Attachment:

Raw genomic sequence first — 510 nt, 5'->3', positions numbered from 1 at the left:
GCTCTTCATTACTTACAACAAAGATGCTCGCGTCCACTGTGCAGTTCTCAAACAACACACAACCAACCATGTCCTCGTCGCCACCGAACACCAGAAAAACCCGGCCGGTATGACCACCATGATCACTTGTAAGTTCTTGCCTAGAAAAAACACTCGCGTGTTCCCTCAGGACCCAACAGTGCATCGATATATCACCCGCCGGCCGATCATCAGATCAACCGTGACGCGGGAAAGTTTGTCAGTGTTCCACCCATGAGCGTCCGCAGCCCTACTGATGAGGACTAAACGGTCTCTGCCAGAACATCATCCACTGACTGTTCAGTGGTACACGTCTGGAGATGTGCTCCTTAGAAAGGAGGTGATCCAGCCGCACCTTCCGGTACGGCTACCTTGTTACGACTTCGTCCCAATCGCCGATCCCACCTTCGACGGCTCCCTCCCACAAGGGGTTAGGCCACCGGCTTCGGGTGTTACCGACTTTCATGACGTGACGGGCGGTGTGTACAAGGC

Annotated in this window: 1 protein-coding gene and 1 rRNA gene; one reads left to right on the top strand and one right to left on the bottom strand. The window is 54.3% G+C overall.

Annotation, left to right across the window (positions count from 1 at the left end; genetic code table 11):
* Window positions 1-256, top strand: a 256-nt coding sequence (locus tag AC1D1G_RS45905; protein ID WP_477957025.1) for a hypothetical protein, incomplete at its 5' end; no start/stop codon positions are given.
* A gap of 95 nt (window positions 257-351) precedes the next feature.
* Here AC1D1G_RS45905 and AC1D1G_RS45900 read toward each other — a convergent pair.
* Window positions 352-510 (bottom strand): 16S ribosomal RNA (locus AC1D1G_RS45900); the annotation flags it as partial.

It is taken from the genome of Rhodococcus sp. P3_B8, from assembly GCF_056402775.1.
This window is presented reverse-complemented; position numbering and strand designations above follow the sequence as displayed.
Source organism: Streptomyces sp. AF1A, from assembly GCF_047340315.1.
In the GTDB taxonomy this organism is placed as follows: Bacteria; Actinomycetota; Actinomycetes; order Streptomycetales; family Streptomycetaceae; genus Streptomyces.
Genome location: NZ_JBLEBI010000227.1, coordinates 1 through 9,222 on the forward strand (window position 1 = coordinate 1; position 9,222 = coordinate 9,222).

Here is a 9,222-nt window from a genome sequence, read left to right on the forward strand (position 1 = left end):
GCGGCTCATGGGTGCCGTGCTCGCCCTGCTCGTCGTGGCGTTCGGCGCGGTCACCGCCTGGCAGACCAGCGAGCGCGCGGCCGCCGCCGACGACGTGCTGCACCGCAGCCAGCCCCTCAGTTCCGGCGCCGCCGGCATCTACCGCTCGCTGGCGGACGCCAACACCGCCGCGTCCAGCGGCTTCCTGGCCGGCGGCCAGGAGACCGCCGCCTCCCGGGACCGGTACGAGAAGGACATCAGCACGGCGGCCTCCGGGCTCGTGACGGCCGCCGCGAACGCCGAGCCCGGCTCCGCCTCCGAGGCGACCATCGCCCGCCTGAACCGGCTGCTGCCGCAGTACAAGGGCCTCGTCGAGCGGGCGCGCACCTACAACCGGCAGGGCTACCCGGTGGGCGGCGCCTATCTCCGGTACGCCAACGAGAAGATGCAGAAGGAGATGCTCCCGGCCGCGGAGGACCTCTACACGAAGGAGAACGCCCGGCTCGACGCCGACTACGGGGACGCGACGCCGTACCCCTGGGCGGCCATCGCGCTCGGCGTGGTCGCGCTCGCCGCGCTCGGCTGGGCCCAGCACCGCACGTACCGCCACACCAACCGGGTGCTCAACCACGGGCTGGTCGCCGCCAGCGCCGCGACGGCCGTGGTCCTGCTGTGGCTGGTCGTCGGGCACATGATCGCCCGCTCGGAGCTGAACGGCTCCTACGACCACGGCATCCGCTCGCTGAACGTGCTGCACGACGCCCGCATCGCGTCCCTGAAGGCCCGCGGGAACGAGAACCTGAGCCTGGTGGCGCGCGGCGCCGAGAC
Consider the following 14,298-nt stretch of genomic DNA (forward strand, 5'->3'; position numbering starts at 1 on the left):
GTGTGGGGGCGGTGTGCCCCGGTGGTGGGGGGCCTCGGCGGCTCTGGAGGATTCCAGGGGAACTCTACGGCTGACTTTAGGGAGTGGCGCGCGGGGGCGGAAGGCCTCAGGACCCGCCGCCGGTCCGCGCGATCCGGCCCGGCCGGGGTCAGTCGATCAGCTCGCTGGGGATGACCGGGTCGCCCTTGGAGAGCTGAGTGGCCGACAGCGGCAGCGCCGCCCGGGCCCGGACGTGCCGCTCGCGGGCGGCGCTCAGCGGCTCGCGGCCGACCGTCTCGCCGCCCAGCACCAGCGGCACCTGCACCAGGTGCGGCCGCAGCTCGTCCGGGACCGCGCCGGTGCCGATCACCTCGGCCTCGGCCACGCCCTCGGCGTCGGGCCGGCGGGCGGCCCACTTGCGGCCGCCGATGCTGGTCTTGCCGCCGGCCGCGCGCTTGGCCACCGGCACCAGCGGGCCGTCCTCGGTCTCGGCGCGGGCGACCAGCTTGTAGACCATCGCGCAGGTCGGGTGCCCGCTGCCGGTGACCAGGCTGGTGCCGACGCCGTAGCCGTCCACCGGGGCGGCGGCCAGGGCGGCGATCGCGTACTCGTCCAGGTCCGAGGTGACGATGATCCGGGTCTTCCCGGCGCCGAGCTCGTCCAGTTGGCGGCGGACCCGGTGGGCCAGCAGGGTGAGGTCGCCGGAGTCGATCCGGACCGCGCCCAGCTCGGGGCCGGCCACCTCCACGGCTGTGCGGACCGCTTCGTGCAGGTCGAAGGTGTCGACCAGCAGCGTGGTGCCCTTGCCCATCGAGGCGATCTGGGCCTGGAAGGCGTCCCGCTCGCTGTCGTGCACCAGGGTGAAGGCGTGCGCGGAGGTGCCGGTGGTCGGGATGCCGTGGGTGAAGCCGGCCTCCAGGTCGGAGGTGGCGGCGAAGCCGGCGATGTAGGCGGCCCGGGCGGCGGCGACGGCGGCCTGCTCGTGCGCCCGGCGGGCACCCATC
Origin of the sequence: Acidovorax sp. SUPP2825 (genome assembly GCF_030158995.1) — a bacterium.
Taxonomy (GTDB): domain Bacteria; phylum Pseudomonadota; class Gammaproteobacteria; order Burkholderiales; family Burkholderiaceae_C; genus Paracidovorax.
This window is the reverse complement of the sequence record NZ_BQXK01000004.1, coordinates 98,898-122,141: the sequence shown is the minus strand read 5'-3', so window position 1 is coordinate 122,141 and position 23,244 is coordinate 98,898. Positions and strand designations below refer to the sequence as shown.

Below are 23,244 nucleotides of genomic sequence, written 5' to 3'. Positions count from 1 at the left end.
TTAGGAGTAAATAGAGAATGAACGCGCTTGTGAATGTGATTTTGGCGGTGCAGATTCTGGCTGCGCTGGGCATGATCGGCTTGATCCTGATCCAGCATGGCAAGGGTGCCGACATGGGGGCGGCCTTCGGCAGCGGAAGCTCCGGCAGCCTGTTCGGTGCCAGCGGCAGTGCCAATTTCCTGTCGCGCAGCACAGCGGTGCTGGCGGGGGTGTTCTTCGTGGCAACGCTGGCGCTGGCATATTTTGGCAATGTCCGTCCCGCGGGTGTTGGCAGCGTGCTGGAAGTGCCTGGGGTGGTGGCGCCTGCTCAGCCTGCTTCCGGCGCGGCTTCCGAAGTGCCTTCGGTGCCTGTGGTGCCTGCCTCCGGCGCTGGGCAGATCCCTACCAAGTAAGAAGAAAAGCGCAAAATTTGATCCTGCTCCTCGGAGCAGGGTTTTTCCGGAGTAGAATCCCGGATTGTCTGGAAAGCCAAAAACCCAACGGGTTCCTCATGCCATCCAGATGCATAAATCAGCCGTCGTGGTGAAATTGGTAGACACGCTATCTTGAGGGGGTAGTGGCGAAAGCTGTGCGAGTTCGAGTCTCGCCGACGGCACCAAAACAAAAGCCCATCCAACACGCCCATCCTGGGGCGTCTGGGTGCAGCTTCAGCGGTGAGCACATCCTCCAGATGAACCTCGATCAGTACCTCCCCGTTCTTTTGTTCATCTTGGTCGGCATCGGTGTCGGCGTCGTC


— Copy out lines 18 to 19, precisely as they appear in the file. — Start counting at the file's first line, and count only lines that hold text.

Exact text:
Origin of the sequence: Acidovorax sp. SUPP2825 (genome assembly GCF_030158995.1) — a bacterium.
Taxonomy (GTDB): domain Bacteria; phylum Pseudomonadota; class Gammaproteobacteria; order Burkholderiales; family Burkholderiaceae_C; genus Paracidovorax.